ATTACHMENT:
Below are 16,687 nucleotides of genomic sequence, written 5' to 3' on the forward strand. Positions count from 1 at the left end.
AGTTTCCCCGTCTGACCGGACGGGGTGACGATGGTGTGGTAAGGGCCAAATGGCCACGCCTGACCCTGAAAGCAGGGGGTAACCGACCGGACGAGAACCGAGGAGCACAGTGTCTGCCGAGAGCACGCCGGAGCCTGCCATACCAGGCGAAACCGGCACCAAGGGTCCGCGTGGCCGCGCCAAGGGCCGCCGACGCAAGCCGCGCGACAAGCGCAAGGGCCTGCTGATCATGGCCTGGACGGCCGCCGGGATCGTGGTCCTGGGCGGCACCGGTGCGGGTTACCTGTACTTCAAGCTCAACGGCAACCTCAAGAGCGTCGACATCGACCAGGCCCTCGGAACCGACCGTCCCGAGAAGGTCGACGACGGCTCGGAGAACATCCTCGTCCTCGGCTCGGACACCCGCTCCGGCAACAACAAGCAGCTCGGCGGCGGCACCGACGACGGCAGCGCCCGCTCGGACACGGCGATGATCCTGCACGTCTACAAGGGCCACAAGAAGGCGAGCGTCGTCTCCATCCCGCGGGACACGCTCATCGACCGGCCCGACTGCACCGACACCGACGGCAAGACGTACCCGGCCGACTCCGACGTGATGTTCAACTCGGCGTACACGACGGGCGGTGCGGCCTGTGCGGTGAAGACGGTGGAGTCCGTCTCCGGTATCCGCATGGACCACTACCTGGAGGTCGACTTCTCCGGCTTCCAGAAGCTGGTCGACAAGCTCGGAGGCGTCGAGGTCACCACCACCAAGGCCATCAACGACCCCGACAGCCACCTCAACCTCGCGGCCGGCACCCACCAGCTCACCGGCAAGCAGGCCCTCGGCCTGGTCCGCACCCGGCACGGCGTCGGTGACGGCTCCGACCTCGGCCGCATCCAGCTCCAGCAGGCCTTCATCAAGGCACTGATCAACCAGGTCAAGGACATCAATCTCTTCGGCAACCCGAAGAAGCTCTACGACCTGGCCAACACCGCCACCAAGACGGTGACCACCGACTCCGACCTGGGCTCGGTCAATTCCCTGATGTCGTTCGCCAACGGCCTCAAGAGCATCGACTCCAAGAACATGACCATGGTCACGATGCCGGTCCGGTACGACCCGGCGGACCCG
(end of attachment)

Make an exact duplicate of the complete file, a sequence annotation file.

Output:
Below are 16,687 nucleotides of genomic sequence, written 5' to 3' on the forward strand. Positions count from 1 at the left end.
AGTTTCCCCGTCTGACCGGACGGGGTGACGATGGTGTGGTAAGGGCCAAATGGCCACGCCTGACCCTGAAAGCAGGGGGTAACCGACCGGACGAGAACCGAGGAGCACAGTGTCTGCCGAGAGCACGCCGGAGCCTGCCATACCAGGCGAAACCGGCACCAAGGGTCCGCGTGGCCGCGCCAAGGGCCGCCGACGCAAGCCGCGCGACAAGCGCAAGGGCCTGCTGATCATGGCCTGGACGGCCGCCGGGATCGTGGTCCTGGGCGGCACCGGTGCGGGTTACCTGTACTTCAAGCTCAACGGCAACCTCAAGAGCGTCGACATCGACCAGGCCCTCGGAACCGACCGTCCCGAGAAGGTCGACGACGGCTCGGAGAACATCCTCGTCCTCGGCTCGGACACCCGCTCCGGCAACAACAAGCAGCTCGGCGGCGGCACCGACGACGGCAGCGCCCGCTCGGACACGGCGATGATCCTGCACGTCTACAAGGGCCACAAGAAGGCGAGCGTCGTCTCCATCCCGCGGGACACGCTCATCGACCGGCCCGACTGCACCGACACCGACGGCAAGACGTACCCGGCCGACTCCGACGTGATGTTCAACTCGGCGTACACGACGGGCGGTGCGGCCTGTGCGGTGAAGACGGTGGAGTCCGTCTCCGGTATCCGCATGGACCACTACCTGGAGGTCGACTTCTCCGGCTTCCAGAAGCTGGTCGACAAGCTCGGAGGCGTCGAGGTCACCACCACCAAGGCCATCAACGACCCCGACAGCCACCTCAACCTCGCGGCCGGCACCCACCAGCTCACCGGCAAGCAGGCCCTCGGCCTGGTCCGCACCCGGCACGGCGTCGGTGACGGCTCCGACCTCGGCCGCATCCAGCTCCAGCAGGCCTTCATCAAGGCACTGATCAACCAGGTCAAGGACATCAATCTCTTCGGCAACCCGAAGAAGCTCTACGACCTGGCCAACACCGCCACCAAGACGGTGACCACCGACTCCGACCTGGGCTCGGTCAATTCCCTGATGTCGTTCGCCAACGGCCTCAAGAGCATCGACTCCAAGAACATGACCATGGTCACGATGCCGGTCCGGTACGACCCGGCGGACCCG